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Officials ponder tax hike

Into the late evening hours Thursday, members of the Alabama Legislature worked out a way to fund the state’s general fund budget. To most, that sounds like a rippling tide of boredom.

However, the late-night work in Montgomery rippled all the way into Demopolis City Hall — and other cities across the state.

Since Gov. Bob Riley took office, he has warned of the enormous revenue shortfall facing the state. When voters rejected his $1.2 billion tax increase proposal, members of the Legislature began the creation of revenue-enhancing bills — like hiking the tax on cigarettes.

The faithful “sin tax,” most popular among politicians for punishing tobacco, alcohol and playing cards, was one of the first ones sighted by state political leaders. But in the context of the bill, legislators decided to limit the amount of tax local governments — like the city of Demopolis — can place on tobacco.

In House Bill 716, which details the contemplated tobacco tax increase, State Rep. John Knight, D-Montgomery sponsored a bill that eliminates the ability of local governments to ever increase tobacco tax again.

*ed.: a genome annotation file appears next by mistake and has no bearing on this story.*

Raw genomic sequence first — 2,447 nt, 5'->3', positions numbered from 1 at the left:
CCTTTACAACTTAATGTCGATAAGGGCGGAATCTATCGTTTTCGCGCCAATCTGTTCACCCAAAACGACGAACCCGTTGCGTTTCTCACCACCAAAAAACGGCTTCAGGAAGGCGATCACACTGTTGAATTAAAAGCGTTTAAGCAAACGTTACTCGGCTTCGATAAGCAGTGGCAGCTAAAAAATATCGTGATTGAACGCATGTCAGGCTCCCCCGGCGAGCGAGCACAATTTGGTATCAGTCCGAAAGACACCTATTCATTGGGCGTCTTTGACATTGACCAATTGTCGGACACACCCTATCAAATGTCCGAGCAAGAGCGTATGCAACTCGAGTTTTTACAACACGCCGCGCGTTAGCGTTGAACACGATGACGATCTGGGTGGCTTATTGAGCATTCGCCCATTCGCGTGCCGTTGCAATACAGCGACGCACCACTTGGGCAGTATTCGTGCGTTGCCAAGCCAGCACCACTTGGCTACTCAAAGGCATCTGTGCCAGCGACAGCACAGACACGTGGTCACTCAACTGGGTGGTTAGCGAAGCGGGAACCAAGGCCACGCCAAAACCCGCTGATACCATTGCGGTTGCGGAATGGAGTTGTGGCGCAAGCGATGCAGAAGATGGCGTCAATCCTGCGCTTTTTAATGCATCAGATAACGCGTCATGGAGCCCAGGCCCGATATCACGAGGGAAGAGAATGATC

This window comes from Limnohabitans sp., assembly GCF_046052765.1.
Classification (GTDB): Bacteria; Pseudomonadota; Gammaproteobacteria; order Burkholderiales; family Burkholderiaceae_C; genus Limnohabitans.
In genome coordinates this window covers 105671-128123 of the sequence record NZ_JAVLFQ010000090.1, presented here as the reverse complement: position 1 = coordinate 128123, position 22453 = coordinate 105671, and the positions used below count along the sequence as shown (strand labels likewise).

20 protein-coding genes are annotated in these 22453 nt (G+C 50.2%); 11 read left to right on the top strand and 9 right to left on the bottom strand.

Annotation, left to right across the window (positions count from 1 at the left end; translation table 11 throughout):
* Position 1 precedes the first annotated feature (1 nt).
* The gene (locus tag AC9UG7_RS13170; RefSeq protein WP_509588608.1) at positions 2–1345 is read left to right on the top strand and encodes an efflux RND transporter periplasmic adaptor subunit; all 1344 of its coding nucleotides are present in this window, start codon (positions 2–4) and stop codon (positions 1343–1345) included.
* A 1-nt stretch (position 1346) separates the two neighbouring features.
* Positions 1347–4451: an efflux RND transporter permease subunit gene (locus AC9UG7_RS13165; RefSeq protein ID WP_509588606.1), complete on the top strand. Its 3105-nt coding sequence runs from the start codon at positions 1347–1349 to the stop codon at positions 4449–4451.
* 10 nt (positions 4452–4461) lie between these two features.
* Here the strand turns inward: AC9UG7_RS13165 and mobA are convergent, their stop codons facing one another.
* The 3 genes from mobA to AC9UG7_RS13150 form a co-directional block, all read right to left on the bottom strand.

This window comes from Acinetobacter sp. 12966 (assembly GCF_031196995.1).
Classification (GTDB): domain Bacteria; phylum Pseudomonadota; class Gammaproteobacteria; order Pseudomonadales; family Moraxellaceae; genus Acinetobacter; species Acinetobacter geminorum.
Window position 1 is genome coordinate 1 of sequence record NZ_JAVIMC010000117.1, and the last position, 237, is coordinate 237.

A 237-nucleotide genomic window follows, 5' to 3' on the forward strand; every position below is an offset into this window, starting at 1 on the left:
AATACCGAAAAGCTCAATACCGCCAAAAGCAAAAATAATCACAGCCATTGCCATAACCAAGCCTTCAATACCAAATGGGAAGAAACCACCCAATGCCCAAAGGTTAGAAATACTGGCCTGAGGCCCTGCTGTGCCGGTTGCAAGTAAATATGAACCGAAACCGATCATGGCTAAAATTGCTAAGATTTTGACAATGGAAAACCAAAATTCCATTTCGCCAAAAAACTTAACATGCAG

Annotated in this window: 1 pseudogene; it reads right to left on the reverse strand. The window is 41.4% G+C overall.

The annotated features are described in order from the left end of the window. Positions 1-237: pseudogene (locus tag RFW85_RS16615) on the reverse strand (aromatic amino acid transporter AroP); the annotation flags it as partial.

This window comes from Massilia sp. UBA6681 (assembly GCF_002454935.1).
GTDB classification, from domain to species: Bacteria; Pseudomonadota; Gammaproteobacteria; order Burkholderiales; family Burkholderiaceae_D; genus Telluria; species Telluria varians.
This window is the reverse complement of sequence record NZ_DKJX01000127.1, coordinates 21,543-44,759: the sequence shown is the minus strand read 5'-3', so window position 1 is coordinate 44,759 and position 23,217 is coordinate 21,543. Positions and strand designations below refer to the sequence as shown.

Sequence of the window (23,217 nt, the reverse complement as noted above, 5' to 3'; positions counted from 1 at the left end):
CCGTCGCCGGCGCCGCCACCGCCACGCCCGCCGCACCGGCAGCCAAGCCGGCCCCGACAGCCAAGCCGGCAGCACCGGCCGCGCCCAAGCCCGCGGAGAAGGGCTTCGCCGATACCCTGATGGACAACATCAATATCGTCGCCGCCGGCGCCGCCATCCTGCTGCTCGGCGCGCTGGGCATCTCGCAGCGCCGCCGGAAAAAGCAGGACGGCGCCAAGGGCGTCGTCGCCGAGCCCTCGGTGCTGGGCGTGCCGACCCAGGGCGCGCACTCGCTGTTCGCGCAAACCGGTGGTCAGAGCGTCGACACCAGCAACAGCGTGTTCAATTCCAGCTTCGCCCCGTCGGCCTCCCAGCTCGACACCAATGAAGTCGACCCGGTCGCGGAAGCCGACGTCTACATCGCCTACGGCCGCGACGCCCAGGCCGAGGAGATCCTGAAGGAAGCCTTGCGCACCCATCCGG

“The increases levied by this act shall be exclusive and shall be in lieu of any other or additional local taxes and/or license fees, county or municipal, imposed on the sale or use of cigarettes and/or other tobacco products,” the bill says.

To put it quite simply, if this bill passes, cities can never again increase the tax on cigarettes.

During Thursday’s Demopolis City Council meeting, Mayor Austin Caldwell — as he did late last year in response to the same sort of legislation — suggested council members take a fast look at the amount of city tax levied against tobacco.

In Knight’s legislation, taxes imposed before the passage of HB 716 are allowed.

Currently, the city of Demopolis levies a 4-cent tax on tobacco products. Caldwell asked council members to consider doubling that tax.

“Right now, it’s still being debated, but we need to act on this just in case the bill does pass,” Caldwell said.

While the Mayor called members of the local legislative delegation asking that they oppose the bill, he and members of the council passed a “Just-In-Case” ordinance.

Though it has not been advertised to the public yet, the ordinance will increase the city tax on tobacco from four to eight cents.

At the same time, the implementation of the ordinance is based solely on what happened in Montgomery late Thursday night. After Thursday, the Alabama Legislature meets one more time on May 17.

If Knight’s bill passes, the city’s tobacco tax will increase to eight cents. If Knight’s bill does not pass, taxes on tobacco will remain at four cents.